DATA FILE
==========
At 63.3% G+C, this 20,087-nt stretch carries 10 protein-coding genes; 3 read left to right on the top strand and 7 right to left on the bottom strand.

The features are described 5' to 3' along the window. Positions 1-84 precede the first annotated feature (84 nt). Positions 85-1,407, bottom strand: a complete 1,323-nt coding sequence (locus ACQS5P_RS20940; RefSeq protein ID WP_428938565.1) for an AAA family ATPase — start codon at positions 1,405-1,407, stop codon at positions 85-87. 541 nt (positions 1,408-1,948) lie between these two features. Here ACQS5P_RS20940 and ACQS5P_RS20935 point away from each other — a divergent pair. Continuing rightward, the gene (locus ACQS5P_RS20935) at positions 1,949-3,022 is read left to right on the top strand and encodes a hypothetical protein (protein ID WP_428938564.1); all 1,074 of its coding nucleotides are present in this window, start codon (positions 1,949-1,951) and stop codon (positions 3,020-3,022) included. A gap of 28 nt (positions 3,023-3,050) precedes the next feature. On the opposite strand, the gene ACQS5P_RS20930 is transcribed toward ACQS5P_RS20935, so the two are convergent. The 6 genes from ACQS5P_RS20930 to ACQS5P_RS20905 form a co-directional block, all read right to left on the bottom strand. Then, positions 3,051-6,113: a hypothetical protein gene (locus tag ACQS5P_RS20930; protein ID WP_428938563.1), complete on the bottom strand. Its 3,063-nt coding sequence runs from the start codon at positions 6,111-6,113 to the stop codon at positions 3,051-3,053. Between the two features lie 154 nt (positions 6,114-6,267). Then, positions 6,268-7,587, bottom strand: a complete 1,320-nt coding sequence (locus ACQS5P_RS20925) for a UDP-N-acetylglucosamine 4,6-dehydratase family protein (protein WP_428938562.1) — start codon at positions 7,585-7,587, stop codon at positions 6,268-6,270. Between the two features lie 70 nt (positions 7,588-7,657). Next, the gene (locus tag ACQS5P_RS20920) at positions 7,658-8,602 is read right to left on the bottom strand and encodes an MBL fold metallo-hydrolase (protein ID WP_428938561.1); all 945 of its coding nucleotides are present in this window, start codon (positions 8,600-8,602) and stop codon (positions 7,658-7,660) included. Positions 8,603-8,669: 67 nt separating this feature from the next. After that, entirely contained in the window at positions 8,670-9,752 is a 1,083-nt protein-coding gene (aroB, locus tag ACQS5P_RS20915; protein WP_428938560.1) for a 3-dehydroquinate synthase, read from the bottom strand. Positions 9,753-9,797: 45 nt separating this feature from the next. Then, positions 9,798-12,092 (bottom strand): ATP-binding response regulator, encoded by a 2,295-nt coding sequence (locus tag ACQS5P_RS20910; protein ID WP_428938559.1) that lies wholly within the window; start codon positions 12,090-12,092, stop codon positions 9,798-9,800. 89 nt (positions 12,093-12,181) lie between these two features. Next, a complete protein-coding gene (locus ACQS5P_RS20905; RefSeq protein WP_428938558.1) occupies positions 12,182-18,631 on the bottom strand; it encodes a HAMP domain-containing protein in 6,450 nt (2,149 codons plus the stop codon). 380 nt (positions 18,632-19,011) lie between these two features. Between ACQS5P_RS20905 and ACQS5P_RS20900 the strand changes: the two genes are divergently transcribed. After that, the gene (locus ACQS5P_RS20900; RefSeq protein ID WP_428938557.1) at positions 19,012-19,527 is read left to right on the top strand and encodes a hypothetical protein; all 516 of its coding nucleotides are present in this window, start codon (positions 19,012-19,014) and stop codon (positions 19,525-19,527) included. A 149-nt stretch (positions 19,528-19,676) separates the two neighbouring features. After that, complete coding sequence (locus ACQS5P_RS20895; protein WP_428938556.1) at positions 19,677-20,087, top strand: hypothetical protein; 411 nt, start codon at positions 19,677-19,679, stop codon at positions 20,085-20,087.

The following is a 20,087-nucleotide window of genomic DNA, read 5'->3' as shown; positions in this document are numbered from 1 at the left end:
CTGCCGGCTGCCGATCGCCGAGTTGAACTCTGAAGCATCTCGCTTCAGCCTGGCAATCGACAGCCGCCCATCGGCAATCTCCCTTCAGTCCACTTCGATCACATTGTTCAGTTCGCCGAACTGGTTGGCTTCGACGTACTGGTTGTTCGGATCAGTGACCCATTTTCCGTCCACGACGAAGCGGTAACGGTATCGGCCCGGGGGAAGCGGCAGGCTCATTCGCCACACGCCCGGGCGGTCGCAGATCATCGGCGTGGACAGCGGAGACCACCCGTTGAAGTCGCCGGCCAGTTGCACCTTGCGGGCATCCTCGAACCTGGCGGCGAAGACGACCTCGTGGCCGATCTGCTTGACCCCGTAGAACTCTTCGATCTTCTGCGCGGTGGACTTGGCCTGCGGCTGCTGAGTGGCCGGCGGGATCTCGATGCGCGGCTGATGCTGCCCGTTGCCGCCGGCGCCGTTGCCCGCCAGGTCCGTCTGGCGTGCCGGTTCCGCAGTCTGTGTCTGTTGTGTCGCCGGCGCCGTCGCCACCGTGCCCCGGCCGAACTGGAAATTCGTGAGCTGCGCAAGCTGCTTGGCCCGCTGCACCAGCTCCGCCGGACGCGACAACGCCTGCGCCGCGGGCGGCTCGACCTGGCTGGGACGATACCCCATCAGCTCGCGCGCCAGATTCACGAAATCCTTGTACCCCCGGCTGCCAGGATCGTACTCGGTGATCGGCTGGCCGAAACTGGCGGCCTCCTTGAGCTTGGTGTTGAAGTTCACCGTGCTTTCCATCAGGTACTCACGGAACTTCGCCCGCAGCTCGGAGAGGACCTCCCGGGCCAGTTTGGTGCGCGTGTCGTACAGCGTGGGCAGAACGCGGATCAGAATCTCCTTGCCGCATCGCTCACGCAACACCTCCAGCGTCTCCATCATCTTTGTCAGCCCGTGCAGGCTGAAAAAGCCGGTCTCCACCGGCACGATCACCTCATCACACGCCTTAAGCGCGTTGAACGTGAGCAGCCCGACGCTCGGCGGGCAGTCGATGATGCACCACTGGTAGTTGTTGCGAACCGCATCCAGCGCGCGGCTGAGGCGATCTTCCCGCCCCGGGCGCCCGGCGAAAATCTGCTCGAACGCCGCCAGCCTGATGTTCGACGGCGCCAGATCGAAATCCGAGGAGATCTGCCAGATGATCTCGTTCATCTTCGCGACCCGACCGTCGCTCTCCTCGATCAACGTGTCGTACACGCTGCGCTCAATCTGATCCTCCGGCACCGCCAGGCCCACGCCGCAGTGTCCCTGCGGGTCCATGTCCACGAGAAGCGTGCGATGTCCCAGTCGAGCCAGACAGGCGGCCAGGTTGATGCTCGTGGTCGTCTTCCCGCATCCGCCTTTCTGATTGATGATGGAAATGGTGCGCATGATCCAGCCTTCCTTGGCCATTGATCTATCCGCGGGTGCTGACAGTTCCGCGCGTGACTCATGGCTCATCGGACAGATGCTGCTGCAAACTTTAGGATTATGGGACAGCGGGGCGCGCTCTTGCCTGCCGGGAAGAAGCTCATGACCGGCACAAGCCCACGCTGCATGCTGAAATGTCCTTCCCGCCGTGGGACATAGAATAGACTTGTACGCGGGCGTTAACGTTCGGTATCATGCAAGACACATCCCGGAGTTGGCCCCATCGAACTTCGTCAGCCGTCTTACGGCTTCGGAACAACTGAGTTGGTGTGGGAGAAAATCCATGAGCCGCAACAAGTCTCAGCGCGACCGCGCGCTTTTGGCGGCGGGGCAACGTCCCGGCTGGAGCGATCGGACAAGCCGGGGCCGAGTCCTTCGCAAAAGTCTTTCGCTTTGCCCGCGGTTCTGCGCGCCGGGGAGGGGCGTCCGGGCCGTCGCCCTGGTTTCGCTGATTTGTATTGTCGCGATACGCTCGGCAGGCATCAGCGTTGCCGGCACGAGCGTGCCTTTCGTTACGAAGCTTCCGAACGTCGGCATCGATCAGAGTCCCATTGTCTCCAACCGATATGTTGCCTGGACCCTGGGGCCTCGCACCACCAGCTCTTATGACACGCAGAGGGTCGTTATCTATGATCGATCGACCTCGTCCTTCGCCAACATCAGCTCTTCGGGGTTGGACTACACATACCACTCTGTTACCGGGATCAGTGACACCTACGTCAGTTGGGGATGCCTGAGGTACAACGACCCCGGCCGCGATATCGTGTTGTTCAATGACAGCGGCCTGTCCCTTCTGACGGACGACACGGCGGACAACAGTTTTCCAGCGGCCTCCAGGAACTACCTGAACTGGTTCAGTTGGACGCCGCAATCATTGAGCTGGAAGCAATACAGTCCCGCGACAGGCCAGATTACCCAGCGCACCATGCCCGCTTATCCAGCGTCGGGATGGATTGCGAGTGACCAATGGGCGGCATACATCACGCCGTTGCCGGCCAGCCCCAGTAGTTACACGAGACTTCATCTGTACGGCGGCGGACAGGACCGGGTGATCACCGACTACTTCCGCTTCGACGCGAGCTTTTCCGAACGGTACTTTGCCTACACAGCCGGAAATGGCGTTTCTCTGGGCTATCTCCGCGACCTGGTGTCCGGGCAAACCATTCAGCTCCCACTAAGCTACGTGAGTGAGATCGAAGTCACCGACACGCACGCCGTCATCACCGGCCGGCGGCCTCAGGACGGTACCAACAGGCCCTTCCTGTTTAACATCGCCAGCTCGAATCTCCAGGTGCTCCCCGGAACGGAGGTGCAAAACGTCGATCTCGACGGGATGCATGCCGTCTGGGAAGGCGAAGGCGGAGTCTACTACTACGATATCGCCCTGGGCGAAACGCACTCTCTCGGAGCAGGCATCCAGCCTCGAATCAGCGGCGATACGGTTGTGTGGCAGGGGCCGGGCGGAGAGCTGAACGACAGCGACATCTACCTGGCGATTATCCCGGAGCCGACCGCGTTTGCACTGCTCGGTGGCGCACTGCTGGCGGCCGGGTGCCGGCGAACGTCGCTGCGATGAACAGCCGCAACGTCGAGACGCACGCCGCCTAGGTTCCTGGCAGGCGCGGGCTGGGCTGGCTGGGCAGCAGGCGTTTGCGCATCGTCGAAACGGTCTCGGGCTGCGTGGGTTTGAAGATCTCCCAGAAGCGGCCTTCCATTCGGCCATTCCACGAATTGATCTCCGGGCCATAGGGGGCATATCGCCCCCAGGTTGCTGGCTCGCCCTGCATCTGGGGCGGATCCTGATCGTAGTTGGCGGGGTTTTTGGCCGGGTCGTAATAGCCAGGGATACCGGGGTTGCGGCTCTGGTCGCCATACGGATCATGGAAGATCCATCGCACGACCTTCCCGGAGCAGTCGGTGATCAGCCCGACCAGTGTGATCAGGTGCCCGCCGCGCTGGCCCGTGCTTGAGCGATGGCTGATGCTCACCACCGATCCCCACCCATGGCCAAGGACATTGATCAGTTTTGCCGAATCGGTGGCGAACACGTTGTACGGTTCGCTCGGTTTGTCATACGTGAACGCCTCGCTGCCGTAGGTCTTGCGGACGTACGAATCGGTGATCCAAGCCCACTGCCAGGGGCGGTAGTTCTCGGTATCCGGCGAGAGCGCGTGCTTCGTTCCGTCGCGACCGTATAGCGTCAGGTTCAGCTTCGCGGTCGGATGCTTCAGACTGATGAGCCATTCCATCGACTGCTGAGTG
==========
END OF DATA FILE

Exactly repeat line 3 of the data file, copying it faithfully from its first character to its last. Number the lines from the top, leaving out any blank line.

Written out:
The following is a 20,087-nucleotide window of genomic DNA, read 5'->3' as shown; positions in this document are numbered from 1 at the left end: